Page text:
I can’t sleep.

I hear this statement from clients almost every day.  So what makes sleep so hard, and what can you do about it?

Insomnia is a beast that can really start to take a toll on every aspect of our lives.  Overtime, research has shown that a lack of quality sleep can impact our physical health and immune system, our mood and outlook, and even shorten our life spans.  It also definitely impacts energy levels, focus, and even spills over into our relationship dynamics.

Sometimes it can just be hard to turn off our brains.  Insomnia is a diagnostic criteria for multiple mental health concerns.  Even without a diagnosis of depression, anxiety, or mood disorder, we still may find ourselves ruminating or worrying about things that have happened, or may happen in the future.

There is also a link to trauma.  Trauma is defined in a range of ways, from life-threatening experiences to chronic stress.  It changes how our bodies and brains function, and can make sleep more challenging.  In fact, some researchers suggest that trauma may actually be more of a sleep disorder than a mental health disorder.  Maybe we are replaying specific memories in our mind, maybe we’re in a spiral of self-criticism or judgement, or maybe our nervous systems are in a heightened state.  Regardless of the manifestation, all of these things can make bedtime its own nightmare.

There are also some self-care and physical/medical issues that can make sleep hard.  If you experience chronic pain, it may be hard to fall or stay asleep.  If you have sleep apnea, even if you fall asleep, the quality of your sleep is not restful or recuperating.  If you have medical concerns that might be impacting your sleep, please talk to a medical doctor or sleep specialist.

What do I do about it?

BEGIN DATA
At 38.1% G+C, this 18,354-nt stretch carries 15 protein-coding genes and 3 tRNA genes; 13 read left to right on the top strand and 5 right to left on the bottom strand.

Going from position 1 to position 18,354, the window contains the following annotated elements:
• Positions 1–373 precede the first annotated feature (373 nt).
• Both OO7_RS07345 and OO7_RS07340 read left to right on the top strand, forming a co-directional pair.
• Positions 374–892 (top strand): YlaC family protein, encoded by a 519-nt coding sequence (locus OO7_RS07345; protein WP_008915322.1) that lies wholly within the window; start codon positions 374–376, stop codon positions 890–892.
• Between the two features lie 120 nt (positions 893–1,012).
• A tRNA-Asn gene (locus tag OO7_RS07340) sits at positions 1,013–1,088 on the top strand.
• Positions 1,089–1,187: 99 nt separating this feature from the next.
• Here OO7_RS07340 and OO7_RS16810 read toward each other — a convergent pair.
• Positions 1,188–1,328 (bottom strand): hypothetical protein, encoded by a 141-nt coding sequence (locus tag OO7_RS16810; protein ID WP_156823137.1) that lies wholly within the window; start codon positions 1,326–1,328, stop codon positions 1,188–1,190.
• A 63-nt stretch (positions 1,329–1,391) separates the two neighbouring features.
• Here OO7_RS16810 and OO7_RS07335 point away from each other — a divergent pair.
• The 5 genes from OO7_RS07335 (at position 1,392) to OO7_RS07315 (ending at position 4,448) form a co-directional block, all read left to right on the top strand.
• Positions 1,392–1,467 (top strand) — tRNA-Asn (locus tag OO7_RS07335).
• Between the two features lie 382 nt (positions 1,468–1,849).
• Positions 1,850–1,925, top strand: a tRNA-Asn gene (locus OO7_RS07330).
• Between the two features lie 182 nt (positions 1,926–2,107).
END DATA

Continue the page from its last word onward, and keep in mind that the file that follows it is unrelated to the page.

It might depend on what is causing your sleep difficulties, but here are some basic things that are helpful for many people.

  • Create a sleep routine that is soothing.
  • Avoid stimulants, such as caffeine and nicotine, at least six hours before bed.  As alcohol metabolizes, it also acts as a stimulant, so using it to help you fall asleep can be counterproductive!
  • Set up your room to be sleep-friendly.  Keep it cool, find a source of white noise, and make sure it’s dark.  Keep your bedroom as a sleep and sex only zone, so your brain knows what it is supposed to do in that space.  
  • Go to bed when you’re tired.  Listen to your body.  It is easy to push through drowsiness to read the next chapter, watch the next episode, or get to the next check-point.  That also leads to your body producing more adrenaline and other chemicals to help you stay awake, which makes it harder to fall asleep when you’re ready.
  • Be consistent.  It sucks, but having a consistent sleep schedule really helps.  Pick your bedtime and wake-up time, and help your body’s internal clock regulate for you.
  • Self-care.  Some foods interrupt sleep or cause problems like indigestion that keep you awake.  Getting up because you have to go to the bathroom in the middle of the night can make it harder to get comfortable or fall back asleep.  Exercise close to bedtime can be activating.  Take care and be intentional!

Yeah, yeah, yeah, you’ve heard that all before.  So what if that stuff isn’t working, despite you giving it the old college try?

Train yourself to calm down and relax. 

You can do this through meditation, progressive relaxation, and even self-hypnosis.  I like a technique called Autogenic Training.  You can check out my post about that here, which includes a free recording.  There are also many apps, videos, and other guides available on these processes.  Just do your research, vet them, and make sure you are utilizing reputable sources. 

Go to therapy.

Also, if you’ve experienced trauma or are dealing with anxiety, depression, or other mental health challenges, seek out support! Don’t keep suffering. Find a good therapist. Sometimes the best routines, best self-care, and best meditation practices just aren’t going to cut it. Therapy can help us find the roots of an issue, and heal the underlying distress.

When we experience chronic sleeplessness, our bodies compensate by flooding us with more chemicals to try and keep us going and awake.  This can become a vicious cycle, since those chemicals then tend to make it more difficult to fall sleep.  Give yourself several weeks of a routine before you decide it isn’t working.  You’re rewiring your brain, and you body needs a chance to catch up! Though it can be frustrating, it is worth it. You NEED and DESERVE to rest.

If you want help processing trauma, worry, or other things that make it difficult to sleep, get in touch to schedule today.

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